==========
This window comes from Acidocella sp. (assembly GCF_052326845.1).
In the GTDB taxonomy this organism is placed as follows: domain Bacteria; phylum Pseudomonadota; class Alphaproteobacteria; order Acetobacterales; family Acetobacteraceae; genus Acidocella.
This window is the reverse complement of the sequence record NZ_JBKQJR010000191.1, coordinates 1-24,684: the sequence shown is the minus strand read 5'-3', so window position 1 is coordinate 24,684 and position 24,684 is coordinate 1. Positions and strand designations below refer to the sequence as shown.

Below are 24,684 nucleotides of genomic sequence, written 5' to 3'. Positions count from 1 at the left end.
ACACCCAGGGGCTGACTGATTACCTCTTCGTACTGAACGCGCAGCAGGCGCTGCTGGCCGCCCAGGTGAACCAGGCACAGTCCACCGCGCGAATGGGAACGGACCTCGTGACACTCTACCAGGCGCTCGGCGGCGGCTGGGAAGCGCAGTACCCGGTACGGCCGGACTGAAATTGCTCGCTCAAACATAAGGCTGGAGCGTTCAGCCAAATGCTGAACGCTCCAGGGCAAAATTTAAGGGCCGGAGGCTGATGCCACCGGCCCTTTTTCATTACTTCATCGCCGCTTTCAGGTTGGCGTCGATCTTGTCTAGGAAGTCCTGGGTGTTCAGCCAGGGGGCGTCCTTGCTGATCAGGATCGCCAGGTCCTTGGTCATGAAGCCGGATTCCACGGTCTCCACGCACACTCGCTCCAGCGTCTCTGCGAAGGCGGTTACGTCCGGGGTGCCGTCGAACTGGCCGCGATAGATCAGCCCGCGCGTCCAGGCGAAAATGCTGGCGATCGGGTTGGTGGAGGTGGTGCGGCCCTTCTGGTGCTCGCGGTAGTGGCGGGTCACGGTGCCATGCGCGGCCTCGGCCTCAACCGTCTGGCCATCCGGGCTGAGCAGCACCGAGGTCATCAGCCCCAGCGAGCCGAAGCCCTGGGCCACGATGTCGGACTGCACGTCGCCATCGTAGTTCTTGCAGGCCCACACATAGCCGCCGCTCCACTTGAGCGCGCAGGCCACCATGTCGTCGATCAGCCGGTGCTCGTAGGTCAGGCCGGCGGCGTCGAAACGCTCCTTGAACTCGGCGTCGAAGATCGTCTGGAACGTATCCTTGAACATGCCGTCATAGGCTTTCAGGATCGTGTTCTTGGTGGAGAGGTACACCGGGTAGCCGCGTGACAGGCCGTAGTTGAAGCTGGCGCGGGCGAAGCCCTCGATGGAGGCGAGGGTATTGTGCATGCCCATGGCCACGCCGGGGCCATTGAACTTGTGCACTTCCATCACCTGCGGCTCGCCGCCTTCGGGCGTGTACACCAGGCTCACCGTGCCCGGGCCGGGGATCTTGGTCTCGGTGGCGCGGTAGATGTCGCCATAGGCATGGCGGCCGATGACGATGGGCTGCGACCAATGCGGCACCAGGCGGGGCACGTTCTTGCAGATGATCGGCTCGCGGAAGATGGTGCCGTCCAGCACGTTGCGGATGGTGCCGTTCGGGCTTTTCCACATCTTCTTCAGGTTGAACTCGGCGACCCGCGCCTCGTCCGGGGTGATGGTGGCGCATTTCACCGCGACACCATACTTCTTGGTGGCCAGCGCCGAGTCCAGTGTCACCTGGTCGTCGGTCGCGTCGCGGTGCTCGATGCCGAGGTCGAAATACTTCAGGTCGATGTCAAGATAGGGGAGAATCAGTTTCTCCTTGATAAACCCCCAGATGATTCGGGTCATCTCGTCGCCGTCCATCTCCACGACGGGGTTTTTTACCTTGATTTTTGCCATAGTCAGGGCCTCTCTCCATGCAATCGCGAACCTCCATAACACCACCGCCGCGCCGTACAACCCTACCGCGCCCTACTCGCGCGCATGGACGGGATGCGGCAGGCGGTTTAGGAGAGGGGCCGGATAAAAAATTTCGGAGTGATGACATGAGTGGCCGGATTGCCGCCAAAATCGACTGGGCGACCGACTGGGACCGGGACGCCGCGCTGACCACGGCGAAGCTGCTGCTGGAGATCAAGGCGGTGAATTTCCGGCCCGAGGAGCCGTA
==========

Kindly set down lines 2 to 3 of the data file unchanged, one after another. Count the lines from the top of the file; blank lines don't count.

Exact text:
In the GTDB taxonomy this organism is placed as follows: domain Bacteria; phylum Pseudomonadota; class Alphaproteobacteria; order Acetobacterales; family Acetobacteraceae; genus Acidocella.
This window is the reverse complement of the sequence record NZ_JBKQJR010000191.1, coordinates 1-24,684: the sequence shown is the minus strand read 5'-3', so window position 1 is coordinate 24,684 and position 24,684 is coordinate 1. Positions and strand designations below refer to the sequence as shown.